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1.
Open Forum Infectious Diseases ; 9(Supplement 2):S265, 2022.
Article in English | EMBASE | ID: covidwho-2189652

ABSTRACT

Background. A major outbreak of COVID19-associated mucormycosis (CAM) in India in spring 2021 aggravated the death toll of COVID19. As the causes of that CAM outbreak remain unclear, we performed a multifaceted study of host, pathogen, environmental, and heath care-related factors in adult CAM patients (pts) in the metropolitan New Delhi area. Methods. We reviewed the records of all pts diagnosed with culture- or biopsyproven CAM at 7 hospitals in the New Delhi area (April 1 - June 30, 2021). We used a multivariate logistic regression model to compare clinical characteristics of either all CAM cases (analysis 1, n = 50) or only pts with CAM after moderate or severe COVID19 (analysis 2, n = 31). As controls for both analyses, we used 69 COVID19-hospitalized contemporary pts. Selected hospital fomites were cultured for Mucorales. Additionally, we compared meteorological data and fungal spore concentrations in outdoor air before the CAM outbreak (January-March 2021) and during the outbreak (April-June 2021). Mucorales isolates from CAM pts were identified by MALDI-TOF-MS and ITS sequencing. A subset of 15 isolates underwent whole genome sequencing (WGS). Results. Risk factors for CAM in both analyses were newly diagnosed diabetes mellitus (odds ratio [OR] 8.26/5.67) and active cancer (OR 5.98/5.68) (Figure 1). Supplemental oxygen for COVID19 was associated with a lower CAM risk in both analyses (OR 0.13/0.17). Another significant CAM risk predictor identified only in analysis 1 was severe COVID19 (WHO score >= 6, OR 4.09), while remdesivir therapy (OR 0.40) and ICU admission for COVID19 were protective (OR 0.41) (Figure 1). No Mucorales were cultured from hospital fomites. The CAM incidence peak coincided with a significant uptick in environmental spore concentrations but was not linked to specific meteorological factors. Rhizopus was the predominant Mucorales genus (64%) identified by MALDI-TOF-MS and ITS sequencing;WGS found no clonal population of isolates but detected 2 cases of the rare pathogen Lichtheimia ornata. Figure 1 Conclusion. An intersection of host, environmental, pathogen and healthcare-related factors might have contributed to the emergence of CAM. Surrogates of access to advanced treatment of COVID19 were associated with lower CAM risk.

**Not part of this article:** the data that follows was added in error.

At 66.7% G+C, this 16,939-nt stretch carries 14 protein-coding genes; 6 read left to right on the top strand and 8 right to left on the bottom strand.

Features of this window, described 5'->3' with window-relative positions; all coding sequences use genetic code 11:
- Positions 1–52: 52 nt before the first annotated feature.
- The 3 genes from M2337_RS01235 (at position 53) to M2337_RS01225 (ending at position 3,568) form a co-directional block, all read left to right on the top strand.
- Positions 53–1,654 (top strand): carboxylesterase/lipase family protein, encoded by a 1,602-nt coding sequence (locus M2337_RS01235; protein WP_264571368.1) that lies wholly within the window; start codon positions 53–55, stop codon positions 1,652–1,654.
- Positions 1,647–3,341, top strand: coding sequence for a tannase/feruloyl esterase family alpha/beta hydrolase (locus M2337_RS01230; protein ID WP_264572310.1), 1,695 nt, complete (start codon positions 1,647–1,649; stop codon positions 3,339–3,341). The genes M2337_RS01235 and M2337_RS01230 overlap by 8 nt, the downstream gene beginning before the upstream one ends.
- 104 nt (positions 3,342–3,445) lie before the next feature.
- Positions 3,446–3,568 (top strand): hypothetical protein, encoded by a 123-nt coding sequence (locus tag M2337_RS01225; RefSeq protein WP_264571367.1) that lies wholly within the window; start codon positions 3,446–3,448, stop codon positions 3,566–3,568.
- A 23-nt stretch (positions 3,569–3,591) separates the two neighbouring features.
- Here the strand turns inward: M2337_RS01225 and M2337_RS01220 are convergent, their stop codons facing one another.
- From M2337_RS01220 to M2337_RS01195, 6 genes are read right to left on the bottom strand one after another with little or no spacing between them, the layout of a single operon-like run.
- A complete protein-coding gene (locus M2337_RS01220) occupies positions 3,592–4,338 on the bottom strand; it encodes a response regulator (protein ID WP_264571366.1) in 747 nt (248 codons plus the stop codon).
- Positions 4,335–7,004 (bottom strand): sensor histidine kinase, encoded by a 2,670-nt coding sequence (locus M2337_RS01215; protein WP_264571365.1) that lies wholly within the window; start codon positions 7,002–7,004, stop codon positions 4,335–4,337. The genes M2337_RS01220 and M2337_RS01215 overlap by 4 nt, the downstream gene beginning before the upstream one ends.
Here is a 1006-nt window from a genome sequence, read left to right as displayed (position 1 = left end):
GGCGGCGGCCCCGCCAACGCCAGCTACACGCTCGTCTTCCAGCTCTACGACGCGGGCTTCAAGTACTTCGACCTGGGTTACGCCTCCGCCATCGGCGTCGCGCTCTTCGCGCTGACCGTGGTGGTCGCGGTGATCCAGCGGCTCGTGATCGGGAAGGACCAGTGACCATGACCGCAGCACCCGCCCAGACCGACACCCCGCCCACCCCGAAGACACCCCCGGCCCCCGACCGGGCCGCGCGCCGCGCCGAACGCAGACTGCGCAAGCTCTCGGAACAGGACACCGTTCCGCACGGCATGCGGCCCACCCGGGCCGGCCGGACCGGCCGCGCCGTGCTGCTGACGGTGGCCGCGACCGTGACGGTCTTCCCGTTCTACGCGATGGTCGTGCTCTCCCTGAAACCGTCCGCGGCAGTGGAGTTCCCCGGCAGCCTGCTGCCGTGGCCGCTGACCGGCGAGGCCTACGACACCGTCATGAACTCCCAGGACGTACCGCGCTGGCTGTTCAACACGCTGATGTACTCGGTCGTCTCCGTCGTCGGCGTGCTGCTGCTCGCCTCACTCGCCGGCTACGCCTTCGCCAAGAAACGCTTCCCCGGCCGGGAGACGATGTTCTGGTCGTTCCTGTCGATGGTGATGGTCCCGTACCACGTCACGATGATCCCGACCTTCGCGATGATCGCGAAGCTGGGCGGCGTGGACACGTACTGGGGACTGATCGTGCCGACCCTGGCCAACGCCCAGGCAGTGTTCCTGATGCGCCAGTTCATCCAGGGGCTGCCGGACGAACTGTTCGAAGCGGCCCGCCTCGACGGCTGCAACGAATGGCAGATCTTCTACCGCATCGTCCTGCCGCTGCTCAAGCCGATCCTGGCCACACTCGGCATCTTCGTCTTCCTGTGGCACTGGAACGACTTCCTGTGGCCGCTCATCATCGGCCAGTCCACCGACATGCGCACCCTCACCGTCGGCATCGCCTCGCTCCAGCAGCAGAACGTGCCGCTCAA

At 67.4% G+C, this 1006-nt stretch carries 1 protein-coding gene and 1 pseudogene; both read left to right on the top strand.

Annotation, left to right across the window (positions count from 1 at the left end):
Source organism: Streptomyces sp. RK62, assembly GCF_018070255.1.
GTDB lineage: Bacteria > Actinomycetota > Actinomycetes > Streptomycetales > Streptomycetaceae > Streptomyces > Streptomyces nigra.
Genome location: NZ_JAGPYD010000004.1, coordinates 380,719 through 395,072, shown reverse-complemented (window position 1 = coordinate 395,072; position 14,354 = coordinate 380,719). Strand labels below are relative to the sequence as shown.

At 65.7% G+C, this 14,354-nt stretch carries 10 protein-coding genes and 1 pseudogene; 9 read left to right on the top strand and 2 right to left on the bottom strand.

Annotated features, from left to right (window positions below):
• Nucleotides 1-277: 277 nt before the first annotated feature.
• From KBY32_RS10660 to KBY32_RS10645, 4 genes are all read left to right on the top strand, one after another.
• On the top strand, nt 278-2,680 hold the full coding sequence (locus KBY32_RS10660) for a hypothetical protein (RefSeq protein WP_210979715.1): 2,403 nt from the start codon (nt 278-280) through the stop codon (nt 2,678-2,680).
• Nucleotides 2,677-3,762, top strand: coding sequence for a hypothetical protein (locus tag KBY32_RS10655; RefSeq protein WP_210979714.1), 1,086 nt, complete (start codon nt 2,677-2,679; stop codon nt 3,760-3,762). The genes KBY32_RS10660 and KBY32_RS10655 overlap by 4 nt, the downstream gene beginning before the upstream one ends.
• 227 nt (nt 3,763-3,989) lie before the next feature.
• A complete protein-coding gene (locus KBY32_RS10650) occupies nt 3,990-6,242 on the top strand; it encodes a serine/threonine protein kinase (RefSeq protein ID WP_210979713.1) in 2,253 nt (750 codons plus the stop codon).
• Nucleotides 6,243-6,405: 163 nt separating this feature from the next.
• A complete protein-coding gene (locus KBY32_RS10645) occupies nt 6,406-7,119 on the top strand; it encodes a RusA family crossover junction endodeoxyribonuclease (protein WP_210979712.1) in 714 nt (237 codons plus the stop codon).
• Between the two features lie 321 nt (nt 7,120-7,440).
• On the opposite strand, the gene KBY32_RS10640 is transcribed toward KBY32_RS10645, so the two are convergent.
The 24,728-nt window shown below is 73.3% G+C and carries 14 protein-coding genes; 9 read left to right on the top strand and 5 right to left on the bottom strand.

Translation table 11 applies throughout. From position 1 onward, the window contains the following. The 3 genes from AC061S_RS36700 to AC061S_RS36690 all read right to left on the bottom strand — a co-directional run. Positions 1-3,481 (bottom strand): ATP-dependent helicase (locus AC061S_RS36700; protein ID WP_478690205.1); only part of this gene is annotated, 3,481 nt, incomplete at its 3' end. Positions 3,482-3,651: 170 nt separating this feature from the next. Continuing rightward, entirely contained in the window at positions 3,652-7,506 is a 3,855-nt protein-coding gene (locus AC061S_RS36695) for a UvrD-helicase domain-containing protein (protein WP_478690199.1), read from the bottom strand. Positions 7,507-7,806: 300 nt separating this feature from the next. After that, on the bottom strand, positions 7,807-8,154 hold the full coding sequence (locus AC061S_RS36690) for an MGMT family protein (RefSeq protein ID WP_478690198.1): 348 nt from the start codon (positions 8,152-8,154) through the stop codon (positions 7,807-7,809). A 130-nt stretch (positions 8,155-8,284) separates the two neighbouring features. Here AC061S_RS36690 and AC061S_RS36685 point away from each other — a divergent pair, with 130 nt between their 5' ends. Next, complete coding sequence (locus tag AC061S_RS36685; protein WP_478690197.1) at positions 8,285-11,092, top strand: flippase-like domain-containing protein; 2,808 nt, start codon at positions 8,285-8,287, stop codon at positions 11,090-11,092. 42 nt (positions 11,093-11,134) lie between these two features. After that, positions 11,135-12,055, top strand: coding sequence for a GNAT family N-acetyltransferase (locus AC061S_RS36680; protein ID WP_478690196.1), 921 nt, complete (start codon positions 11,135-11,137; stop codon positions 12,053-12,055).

2.
Open Forum Infectious Diseases ; 8(SUPPL 1):S15, 2021.
Article in English | EMBASE | ID: covidwho-1746816

ABSTRACT

Background. Given the limited collaborative international studies that evaluated COVID-19 in patients with cancer in comparison to patients without cancer, we aimed to determine the independent risk factors associated with increased 30-day mortality and the impact of novel treatment modalities in a large group of cancer and non-cancer patients with COVID-19 from multiple countries. Methods. We retrospectively collected de-identified data on cancer and non-cancer patients diagnosed with COVID-19 between January and November 2020, at 16 centers in Asia, Australia, Europe, North America, and South America. A logistic regression model was used to identify independent predictors of all-cause mortality within 30 days after COVID-19 diagnosis. Results. Of the total 4015 COVID-19 confirmed patients entered, we analyzed 3966 patients, 1115 cancer and 2851 non-cancer patients. Cancer patients were older than non-cancer patients (median age, 61 vs 50 years;p< 0.0001);more likely to be pancytopenic , had pulmonary disorders, hypertension, diabetes mellitus. In addition, they were more likely to present with higher inflammatory biomarkers (D-dimer, ferritin and procalcitonin), but were less likely to present with clinical symptoms. By multivariable logistic regression analysis, cancer was an independent risk factor for 30-day mortality (OR 1.46;95% CI 1.03 to 2.07;p=0.035). Older age (≥65 years) was the strongest predictor of 30-day mortality in all patients (OR 4.55;95% CI 3.34 to 6.20;p< 0.0001). Remdesivir was the only therapeutic agent independently associated with decreased 30-day mortality (OR 0.58;CI 0.39-0.88;p=0.009). Among patients on lowflow oxygen at admission, patients who received remdesivir had a lower 30-day mortality rate than those who were on high flow oxygen (5.9% vs 17.6%;p=0.03). Patients transfused with convalescent plasma within 1 day of diagnosis had a lower 30-day mortality rate than those transfused later (1% vs 7%, p=0.04). Conclusion. Cancer is an independent risk factor for increased 30-day all-cause mortality from COVID-19. Remdesivir, particularly in patients receiving low-flow oxygen, can reduce 30-day all-cause mortality, as well as convalescent plasma given early after COVID-19 diagnosis.

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